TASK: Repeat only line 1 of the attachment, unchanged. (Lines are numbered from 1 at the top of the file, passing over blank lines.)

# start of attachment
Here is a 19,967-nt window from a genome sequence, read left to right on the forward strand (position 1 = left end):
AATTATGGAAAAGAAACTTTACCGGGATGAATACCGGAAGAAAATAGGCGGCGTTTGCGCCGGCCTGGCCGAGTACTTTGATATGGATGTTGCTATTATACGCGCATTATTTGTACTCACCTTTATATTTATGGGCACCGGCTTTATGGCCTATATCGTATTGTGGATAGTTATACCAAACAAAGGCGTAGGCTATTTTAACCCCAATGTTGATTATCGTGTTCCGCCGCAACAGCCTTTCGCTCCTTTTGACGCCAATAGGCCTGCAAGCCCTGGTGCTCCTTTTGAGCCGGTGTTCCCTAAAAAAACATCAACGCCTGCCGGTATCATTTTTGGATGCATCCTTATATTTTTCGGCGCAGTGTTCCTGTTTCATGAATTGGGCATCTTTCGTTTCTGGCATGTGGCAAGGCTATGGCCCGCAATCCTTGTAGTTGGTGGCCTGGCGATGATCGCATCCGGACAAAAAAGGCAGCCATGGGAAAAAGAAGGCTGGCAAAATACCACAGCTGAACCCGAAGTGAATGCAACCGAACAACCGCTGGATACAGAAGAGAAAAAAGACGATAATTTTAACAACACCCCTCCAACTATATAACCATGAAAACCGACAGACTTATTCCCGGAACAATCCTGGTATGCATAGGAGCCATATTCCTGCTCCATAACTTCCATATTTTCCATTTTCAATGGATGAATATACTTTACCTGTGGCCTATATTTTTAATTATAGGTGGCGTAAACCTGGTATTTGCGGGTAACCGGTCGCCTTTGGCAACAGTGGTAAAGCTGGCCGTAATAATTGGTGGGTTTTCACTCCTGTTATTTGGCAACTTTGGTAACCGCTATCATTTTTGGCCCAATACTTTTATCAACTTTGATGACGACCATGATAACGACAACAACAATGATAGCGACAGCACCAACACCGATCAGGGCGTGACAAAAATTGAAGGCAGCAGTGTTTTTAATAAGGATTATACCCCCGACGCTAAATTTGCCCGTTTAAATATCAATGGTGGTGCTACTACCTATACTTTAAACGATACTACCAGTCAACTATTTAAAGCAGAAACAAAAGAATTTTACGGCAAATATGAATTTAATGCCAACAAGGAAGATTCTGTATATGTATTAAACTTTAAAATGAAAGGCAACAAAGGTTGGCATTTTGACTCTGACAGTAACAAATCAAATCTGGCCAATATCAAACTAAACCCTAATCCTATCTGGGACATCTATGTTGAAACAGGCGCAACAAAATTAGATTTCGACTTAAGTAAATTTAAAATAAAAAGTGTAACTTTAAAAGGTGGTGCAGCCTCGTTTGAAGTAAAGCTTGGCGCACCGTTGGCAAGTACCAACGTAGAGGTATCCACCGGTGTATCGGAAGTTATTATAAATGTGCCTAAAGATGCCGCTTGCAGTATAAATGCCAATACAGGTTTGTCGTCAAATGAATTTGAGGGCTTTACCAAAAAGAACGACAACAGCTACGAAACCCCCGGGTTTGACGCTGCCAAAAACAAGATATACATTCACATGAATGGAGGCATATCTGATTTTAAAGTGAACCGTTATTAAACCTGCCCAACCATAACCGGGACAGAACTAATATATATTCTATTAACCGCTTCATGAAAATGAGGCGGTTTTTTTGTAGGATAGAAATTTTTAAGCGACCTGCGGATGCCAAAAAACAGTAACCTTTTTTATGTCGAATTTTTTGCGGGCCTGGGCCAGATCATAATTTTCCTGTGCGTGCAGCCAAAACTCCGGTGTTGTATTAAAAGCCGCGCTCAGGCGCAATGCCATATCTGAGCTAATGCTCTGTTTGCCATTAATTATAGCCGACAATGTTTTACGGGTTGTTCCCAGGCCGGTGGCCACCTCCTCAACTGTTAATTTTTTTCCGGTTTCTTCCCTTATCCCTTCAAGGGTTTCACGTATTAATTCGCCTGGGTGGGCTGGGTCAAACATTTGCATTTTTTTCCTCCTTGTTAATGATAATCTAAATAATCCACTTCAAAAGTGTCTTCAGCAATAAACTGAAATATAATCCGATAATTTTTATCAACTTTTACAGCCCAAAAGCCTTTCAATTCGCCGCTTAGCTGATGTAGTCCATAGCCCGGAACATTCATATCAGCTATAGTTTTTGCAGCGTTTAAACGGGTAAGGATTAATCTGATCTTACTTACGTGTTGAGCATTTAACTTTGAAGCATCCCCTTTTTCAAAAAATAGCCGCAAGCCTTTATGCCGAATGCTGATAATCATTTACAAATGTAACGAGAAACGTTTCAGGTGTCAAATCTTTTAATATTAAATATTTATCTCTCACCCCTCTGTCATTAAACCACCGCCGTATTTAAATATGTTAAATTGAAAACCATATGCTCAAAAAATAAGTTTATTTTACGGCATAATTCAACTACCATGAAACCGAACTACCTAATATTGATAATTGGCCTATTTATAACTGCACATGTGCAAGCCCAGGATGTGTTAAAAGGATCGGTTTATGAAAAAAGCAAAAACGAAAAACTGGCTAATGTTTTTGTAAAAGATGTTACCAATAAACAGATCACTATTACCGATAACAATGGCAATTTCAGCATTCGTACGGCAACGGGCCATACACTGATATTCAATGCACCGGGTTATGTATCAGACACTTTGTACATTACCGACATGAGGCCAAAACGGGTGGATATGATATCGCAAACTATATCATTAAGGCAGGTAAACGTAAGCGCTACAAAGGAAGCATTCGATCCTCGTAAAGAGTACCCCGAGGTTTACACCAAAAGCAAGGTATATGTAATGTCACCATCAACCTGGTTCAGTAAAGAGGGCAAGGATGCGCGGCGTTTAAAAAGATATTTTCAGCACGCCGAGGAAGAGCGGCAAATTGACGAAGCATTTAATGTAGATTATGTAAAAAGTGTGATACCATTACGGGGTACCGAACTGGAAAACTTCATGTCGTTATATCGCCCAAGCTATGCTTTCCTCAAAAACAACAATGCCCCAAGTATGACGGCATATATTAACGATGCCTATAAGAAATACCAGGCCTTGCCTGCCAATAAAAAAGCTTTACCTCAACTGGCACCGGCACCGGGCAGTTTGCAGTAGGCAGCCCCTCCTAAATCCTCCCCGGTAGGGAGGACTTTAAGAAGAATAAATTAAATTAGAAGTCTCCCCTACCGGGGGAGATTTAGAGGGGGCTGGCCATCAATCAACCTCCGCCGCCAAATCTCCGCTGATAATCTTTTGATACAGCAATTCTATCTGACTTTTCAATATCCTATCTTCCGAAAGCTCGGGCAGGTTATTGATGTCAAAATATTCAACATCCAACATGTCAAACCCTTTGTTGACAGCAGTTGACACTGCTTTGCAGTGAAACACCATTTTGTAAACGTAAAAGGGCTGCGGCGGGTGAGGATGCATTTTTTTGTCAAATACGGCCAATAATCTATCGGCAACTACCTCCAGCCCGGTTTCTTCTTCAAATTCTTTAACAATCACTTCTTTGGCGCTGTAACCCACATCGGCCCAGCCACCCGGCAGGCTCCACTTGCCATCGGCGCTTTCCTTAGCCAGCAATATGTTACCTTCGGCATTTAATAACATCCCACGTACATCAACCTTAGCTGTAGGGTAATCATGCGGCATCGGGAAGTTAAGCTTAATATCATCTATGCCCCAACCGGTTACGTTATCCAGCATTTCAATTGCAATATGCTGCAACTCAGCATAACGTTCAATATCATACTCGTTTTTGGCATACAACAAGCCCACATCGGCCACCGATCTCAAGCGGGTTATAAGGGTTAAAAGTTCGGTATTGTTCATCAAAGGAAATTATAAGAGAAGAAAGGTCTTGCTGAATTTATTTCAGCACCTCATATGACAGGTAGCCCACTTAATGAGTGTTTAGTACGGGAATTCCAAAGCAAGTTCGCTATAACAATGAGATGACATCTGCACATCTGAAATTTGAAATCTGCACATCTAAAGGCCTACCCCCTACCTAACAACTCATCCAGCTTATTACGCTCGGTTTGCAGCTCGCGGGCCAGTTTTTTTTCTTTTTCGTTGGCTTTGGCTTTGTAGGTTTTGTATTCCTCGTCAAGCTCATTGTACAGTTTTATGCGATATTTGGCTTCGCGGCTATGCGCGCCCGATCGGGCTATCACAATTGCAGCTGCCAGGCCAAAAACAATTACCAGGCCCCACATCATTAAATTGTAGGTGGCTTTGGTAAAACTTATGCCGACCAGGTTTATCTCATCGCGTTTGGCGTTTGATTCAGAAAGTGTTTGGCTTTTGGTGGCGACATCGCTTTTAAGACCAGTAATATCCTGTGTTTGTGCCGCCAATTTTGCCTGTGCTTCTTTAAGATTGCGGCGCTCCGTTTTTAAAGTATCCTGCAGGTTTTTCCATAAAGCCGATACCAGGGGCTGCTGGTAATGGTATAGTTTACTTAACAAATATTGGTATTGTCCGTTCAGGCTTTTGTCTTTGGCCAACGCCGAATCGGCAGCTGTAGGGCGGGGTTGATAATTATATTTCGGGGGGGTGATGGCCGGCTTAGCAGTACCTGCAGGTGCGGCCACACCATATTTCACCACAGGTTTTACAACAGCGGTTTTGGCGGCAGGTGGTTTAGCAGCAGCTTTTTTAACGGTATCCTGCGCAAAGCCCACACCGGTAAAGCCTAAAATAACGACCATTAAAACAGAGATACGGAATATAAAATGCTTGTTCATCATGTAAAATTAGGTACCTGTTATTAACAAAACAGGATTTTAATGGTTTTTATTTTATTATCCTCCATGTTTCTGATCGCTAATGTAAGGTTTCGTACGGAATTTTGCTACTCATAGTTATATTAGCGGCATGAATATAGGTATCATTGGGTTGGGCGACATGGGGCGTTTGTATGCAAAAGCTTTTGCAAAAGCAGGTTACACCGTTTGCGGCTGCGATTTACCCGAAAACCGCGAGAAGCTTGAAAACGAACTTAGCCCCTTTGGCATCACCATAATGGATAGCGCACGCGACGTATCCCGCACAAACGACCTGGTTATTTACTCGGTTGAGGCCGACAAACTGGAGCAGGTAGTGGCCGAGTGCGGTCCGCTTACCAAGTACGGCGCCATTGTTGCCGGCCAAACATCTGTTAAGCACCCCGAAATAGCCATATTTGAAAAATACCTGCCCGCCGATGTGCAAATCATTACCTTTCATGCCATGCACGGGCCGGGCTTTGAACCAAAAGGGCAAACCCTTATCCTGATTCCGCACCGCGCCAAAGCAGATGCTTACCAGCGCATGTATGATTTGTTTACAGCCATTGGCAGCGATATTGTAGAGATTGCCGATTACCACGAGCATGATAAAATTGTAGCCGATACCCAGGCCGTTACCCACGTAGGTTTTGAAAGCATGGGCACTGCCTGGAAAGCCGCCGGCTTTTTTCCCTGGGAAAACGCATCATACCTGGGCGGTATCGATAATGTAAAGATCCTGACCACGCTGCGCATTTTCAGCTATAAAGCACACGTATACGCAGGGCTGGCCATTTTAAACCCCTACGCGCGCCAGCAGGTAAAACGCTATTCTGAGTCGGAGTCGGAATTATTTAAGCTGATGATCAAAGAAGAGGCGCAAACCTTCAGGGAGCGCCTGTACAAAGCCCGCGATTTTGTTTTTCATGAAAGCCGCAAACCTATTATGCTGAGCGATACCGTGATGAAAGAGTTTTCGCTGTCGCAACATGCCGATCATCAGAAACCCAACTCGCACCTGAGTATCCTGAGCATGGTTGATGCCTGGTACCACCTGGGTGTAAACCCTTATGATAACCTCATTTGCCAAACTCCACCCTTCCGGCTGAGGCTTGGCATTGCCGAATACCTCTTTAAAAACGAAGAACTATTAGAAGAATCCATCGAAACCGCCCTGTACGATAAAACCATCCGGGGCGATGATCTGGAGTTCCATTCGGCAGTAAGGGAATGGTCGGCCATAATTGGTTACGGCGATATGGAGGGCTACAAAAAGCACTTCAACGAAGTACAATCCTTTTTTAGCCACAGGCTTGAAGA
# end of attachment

Here is a 19,967-nt window from a genome sequence, read left to right on the forward strand (position 1 = left end):